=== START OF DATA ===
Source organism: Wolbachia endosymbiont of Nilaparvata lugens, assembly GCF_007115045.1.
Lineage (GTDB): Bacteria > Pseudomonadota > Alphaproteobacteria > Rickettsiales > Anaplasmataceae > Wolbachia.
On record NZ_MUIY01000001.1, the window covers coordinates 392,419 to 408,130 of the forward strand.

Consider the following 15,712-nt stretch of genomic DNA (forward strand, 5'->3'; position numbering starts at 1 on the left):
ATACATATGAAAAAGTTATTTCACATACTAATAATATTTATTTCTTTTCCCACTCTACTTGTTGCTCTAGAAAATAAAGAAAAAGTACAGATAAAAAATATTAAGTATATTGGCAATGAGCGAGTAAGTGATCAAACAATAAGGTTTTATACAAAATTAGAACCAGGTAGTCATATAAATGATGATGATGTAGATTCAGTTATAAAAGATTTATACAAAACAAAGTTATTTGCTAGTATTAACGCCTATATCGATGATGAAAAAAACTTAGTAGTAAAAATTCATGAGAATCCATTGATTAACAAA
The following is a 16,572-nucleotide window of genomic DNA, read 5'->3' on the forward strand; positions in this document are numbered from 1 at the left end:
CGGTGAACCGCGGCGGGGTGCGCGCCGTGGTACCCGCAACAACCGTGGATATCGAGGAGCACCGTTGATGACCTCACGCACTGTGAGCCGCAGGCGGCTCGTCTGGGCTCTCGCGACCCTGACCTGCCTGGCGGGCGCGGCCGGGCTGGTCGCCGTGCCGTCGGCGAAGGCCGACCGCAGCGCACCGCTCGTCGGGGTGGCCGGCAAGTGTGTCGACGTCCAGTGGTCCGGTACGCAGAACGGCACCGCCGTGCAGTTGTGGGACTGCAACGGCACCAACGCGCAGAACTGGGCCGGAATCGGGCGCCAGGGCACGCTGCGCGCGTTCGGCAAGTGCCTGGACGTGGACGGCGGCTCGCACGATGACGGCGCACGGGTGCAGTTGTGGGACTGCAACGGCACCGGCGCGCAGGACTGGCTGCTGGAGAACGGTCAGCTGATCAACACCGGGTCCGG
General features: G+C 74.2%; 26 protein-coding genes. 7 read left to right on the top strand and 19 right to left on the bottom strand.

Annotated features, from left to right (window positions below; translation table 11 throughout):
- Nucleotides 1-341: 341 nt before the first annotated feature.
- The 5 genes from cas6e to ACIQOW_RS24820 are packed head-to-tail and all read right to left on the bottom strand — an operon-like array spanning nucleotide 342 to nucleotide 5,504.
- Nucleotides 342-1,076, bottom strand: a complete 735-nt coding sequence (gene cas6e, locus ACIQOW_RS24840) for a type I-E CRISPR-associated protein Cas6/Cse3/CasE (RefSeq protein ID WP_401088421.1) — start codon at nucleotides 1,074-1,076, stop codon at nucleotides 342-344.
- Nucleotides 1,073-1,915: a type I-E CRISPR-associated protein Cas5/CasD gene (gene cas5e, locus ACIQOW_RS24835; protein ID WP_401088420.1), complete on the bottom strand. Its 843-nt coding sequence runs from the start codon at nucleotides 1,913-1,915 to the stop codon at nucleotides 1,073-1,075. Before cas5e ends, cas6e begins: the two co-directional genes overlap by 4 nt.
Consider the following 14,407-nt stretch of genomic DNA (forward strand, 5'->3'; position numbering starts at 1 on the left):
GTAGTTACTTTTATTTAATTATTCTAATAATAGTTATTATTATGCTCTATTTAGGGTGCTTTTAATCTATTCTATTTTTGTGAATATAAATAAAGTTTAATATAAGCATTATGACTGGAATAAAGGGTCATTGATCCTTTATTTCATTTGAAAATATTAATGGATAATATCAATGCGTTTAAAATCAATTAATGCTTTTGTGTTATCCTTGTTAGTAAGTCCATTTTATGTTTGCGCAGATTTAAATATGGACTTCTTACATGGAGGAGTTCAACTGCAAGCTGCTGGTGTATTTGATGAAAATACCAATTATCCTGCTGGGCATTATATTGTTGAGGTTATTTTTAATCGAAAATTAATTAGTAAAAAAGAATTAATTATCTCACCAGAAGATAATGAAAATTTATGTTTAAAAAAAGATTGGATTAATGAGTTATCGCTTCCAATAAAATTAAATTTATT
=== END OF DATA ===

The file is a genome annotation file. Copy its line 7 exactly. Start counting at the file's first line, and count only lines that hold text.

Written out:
CGGTGAACCGCGGCGGGGTGCGCGCCGTGGTACCCGCAACAACCGTGGATATCGAGGAGCACCGTTGATGACCTCACGCACTGTGAGCCGCAGGCGGCTCGTCTGGGCTCTCGCGACCCTGACCTGCCTGGCGGGCGCGGCCGGGCTGGTCGCCGTGCCGTCGGCGAAGGCCGACCGCAGCGCACCGCTCGTCGGGGTGGCCGGCAAGTGTGTCGACGTCCAGTGGTCCGGTACGCAGAACGGCACCGCCGTGCAGTTGTGGGACTGCAACGGCACCAACGCGCAGAACTGGGCCGGAATCGGGCGCCAGGGCACGCTGCGCGCGTTCGGCAAGTGCCTGGACGTGGACGGCGGCTCGCACGATGACGGCGCACGGGTGCAGTTGTGGGACTGCAACGGCACCGGCGCGCAGGACTGGCTGCTGGAGAACGGTCAGCTGATCAACACCGGGTCCGG